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Facebook is announcing three new offerings to drive mobile and offline retail sales. They’re really product evolutions or extensions of existing solutions previously introduced: store sales optimization, Tabs for Canvas and product categories for dynamic ads.

All of them utilize Facebook interest and behavioral data for varying degrees of personalization.

Store sales optimization uses machine learning “to help retailers show ads to people most likely to make an in-store purchase, even if they are not an existing customer.” Early customer Michael Kors used this in connection with a branded Instagram video campaign to generate an 11 percent incremental lift in in-store sales, which is significant — especially if these are new customers.

Facebook unveiled new features for retailer advertisers on Facebook and Instagram.

Facebook is also adding personalization to its Collection ads. The new capability is called “Tabs for Canvas,” and when users click on product-centric ads in the News Feed, they’ll be taken to a full-screen mobile ad experience with a “personalized catalog organized according to their interests”:

Tabs for Canvas are curated using the same product recommendations engine that powers dynamic ads today. This enables us to show shoppers the parts of a catalog most relevant to them, both within news feed and in the fullscreen experience, based on their changing interests and shopping behavior.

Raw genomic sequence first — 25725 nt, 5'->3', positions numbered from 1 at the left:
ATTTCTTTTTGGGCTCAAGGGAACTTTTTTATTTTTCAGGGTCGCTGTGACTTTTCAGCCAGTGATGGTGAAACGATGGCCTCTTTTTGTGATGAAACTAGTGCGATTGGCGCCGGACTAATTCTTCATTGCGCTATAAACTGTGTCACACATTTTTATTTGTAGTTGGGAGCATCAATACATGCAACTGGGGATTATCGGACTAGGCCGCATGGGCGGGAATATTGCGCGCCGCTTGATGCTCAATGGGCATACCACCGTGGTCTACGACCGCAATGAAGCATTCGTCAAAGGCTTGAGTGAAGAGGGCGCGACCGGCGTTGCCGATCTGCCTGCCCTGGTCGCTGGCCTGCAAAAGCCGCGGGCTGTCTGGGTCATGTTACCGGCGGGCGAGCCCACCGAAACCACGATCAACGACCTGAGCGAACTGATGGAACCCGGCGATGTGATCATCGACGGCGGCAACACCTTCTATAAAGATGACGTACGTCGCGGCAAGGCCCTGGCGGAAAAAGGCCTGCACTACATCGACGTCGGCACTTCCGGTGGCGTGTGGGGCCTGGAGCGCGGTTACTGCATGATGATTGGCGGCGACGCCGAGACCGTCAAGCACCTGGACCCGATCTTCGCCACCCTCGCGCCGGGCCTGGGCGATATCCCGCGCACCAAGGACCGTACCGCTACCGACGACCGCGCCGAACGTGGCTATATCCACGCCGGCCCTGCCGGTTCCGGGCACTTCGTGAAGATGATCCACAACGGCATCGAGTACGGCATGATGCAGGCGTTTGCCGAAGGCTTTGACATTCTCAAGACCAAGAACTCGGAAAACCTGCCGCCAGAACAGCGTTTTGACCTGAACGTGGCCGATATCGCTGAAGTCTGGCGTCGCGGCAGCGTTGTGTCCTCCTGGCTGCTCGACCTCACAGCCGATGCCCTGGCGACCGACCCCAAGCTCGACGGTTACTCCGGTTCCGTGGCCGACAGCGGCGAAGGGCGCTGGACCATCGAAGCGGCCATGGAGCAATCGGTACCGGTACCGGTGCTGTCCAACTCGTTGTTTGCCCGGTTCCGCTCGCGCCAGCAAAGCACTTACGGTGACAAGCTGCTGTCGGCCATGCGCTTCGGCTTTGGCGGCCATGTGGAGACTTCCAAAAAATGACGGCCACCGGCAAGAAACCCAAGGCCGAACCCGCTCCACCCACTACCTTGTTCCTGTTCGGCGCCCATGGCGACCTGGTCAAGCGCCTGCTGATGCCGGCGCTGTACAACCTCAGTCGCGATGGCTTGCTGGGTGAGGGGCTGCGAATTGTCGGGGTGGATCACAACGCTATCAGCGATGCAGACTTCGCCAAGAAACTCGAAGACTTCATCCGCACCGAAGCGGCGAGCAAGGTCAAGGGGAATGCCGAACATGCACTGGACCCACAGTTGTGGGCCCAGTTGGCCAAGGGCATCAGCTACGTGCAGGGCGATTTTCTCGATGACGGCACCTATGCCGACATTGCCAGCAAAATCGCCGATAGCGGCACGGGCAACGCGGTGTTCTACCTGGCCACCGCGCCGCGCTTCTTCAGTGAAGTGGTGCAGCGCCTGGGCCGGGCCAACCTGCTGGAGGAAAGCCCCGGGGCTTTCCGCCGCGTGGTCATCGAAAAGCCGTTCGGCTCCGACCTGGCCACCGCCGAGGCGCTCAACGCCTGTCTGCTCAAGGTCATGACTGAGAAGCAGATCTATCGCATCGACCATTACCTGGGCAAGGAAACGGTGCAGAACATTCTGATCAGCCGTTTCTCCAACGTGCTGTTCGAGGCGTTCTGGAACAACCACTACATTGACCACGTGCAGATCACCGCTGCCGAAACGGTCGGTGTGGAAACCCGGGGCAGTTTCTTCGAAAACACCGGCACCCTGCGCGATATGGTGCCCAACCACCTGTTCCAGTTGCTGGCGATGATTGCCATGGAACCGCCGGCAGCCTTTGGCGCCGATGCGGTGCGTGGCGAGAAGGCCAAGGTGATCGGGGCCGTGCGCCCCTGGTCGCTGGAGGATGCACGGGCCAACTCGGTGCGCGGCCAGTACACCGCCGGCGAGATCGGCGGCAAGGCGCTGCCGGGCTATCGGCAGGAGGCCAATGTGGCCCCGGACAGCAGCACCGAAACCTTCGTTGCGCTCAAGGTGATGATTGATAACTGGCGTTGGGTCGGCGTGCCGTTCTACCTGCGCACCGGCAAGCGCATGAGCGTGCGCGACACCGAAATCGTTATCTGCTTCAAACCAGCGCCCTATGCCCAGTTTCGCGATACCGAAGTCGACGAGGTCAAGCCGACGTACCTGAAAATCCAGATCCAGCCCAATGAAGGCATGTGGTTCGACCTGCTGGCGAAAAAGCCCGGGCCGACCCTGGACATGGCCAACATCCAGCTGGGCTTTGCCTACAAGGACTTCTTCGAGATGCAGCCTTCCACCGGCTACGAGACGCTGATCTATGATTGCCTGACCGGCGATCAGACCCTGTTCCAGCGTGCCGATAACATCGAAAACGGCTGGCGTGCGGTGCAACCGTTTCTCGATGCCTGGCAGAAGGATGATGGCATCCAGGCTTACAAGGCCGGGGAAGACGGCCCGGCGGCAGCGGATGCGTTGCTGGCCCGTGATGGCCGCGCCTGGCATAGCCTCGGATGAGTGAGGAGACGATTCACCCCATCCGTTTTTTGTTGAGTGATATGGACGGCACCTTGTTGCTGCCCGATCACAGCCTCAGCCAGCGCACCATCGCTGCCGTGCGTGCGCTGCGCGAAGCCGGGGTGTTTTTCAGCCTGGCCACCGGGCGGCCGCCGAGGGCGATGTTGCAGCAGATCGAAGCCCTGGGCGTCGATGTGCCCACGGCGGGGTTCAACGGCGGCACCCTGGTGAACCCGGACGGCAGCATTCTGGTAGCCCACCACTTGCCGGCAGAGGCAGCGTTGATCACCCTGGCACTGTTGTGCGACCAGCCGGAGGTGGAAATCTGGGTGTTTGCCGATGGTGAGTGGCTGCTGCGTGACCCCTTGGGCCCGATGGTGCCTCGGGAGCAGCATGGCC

With Tabs for Canvas, Facebook says Sephora saw a 32 percent higher return on ad spend.

The final offering, “Categories for dynamic ads,” is an effort to reach shoppers earlier in the purchase cycle. It enables retailers to dynamically showcase products in a particular category that a shopper has displayed in, but hasn’t yet decided on a specific product or item. Here again, Facebook cites impressive results from a beta customer, TechStyle Fashion Group.

All three of these new capabilities are intended to help (mostly traditional) retailers sell more and come on the same day that Google announced its own efforts to help retailers perform better via mobile and voice search and compete more effectively against Amazon.

About The Author

Greg Sterling is a Contributing Editor at Search Engine Land. He writes a personal blog, Screenwerk, about connecting the dots between digital media and real-world consumer behavior. He is also VP of Strategy and Insights for the Local Search Association. Follow him on Twitter or find him at Google+.

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